Back to the analogy of shifting gears, our last “gear shift” was tweaking our overall efficiency. We were typically in the low to mid seventies and have now been consistently in the low to mid 80’s and holding stable. Not that grain bill is a huge cost, but wanting to stabilize and improve our efficiency was our goal and we have achieved that. Low to mid 70’s was great for recipe kits as the kits were developed for that range.

    The one nagging constant in all of our brews was Mash pH. We have only used the pH strips (4.6 to 6.0) and have ranged from 4.8 to 5.4 for every single brew. Whether it’s a Kolsch that Trialben and Jeffpn gave great guidance too, or an Oatmeal Stout, the pH has remained in that range.

    As for our beers, biased aside (as much as possible as I am fairly critical of my work) they have been all great in my mind, save for a Nugget Nectar early on in our homebrewing experience and that, through my thorough notes, traced back to a bad hop addition. The beer was a bit too bitter. We’ve brewed a lot of clones to see if we were actually making better tasting beer than their commercial counterpart. And again, save for the Nugget Nectar, all of our clone beers have been better tasting than their commercial counterpart, and that includes others tasting our beers besides me and the wife. Considering we’ve used the same water source for each beer we’ve made without water adjustments and feel they are equal or better than the commercial version is something that I feel good about.

    Back to the analogy of gear shifting, we wanted to ground truth that we could actually make better tasting versions of a commercial beer before we shifted gears into recipe building.

    While in the current gear, per se, I started digging into the nagging low pH and thus this thread. What I am now realizing and have been considering is that our pH strips approach to measuring our pH of our mash is a weak link. We’ve got what we consider, a tidy some of cash in our brewing “apparatus” and still using cheap pH strips.

    So while in this same gear and still accelerating, I think I will invest in a good pH meter (with buffer solution) to verify that our pH is not at 4.8.

    Realizing one of our future up-shifts (back to the analogy) is starting with RO water and adding “brewing salt” to the style we are brewing, in investment into a good pH meter is the first step.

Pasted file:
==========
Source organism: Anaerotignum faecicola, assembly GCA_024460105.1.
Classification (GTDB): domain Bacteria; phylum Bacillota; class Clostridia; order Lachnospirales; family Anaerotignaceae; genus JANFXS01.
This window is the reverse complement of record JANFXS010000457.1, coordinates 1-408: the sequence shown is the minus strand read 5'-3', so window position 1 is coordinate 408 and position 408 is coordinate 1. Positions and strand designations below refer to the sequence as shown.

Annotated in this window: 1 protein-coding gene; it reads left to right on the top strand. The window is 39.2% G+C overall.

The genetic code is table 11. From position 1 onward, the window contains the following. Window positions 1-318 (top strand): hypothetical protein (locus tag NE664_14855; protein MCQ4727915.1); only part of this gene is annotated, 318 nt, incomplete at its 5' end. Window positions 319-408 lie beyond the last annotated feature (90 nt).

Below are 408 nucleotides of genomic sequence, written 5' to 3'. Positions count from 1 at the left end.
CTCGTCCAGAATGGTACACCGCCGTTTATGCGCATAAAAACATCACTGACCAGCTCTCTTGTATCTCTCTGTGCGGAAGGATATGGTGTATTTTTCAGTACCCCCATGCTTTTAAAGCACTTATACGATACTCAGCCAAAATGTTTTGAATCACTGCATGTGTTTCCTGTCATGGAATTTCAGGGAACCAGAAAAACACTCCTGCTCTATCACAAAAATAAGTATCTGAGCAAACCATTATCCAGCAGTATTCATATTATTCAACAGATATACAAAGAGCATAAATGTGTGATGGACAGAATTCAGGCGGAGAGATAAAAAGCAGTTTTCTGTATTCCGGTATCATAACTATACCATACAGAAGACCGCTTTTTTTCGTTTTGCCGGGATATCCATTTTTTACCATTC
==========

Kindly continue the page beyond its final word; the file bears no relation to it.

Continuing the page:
Sorry for the rant, but I wanted to set the record straight as I wasn’t providing enough information in the original post to provide a better picture/background for others to reply to.

    Our homebrewing hobby (arguably obsession) wouldn’t have been were it is at without the following, so special thanks to the following:

    - YouTube: Craig Tube (if you’ve never brewed or even if you have, his ways are questionable, but his videos got me hooked on homebrewing.
    - Northern Brewer. InBev owned or not, their business model works. From great kits to text support and brewmaster hotline to customer service
    - Brewers Friend. Invaluable source for raising questions to “oh wow! I didn’t know that”. The community here is second to none and almost a home away from home for home brewing.
     
    Trialben likes this.
  11. Hawkbox

    Hawkbox Well-Known Member

    Joined:
    Jul 27, 2017
    Messages:
    3,738
    Likes Received:
    2,972
    Trophy Points:
    113
    Gender:
    Male
    Occupation:
    IT Manager
    Location:
    Edmonton
    Hmm I'm curious, I haven't actually watched any Youtube stuff in a long time. I should again.
     
  12. BOB357

    BOB357 Well-Known Member

    Joined:
    Feb 3, 2018
    Messages:
    3,982
    Likes Received:
    7,290
    Trophy Points:
    113
    Location:
    Fallon, Nevada
    I had some suspicion that your beers were turning out well. Thanks for clearing that up. I agree with you that the next step with your water would be to go with RO and build to the style you're brewing. A good quality pH meter will definitely help you do this. It appears that you are making wise decisions and I'm sure the end results will be rewarding.
     
    Mase likes this.
  13. Trialben

    Trialben Well-Known Member

    Joined:
    Mar 30, 2016
    Messages:
    9,433
    Likes Received:
    9,490
    Trophy Points:
    113
    Gender:
    Male
    Occupation:
    Pest control tech
    Location:
    Palmwoods QLD
    buffer solution is the Smarts mase as you need to calibrate them every so often to make sure its reading right. onwards and upwards.
     
    Mase likes this.
  14. Trialben

    Trialben Well-Known Member

    Joined:
    Mar 30, 2016
    Messages:
    9,433
    Likes Received:
    9,490
    Trophy Points:
    113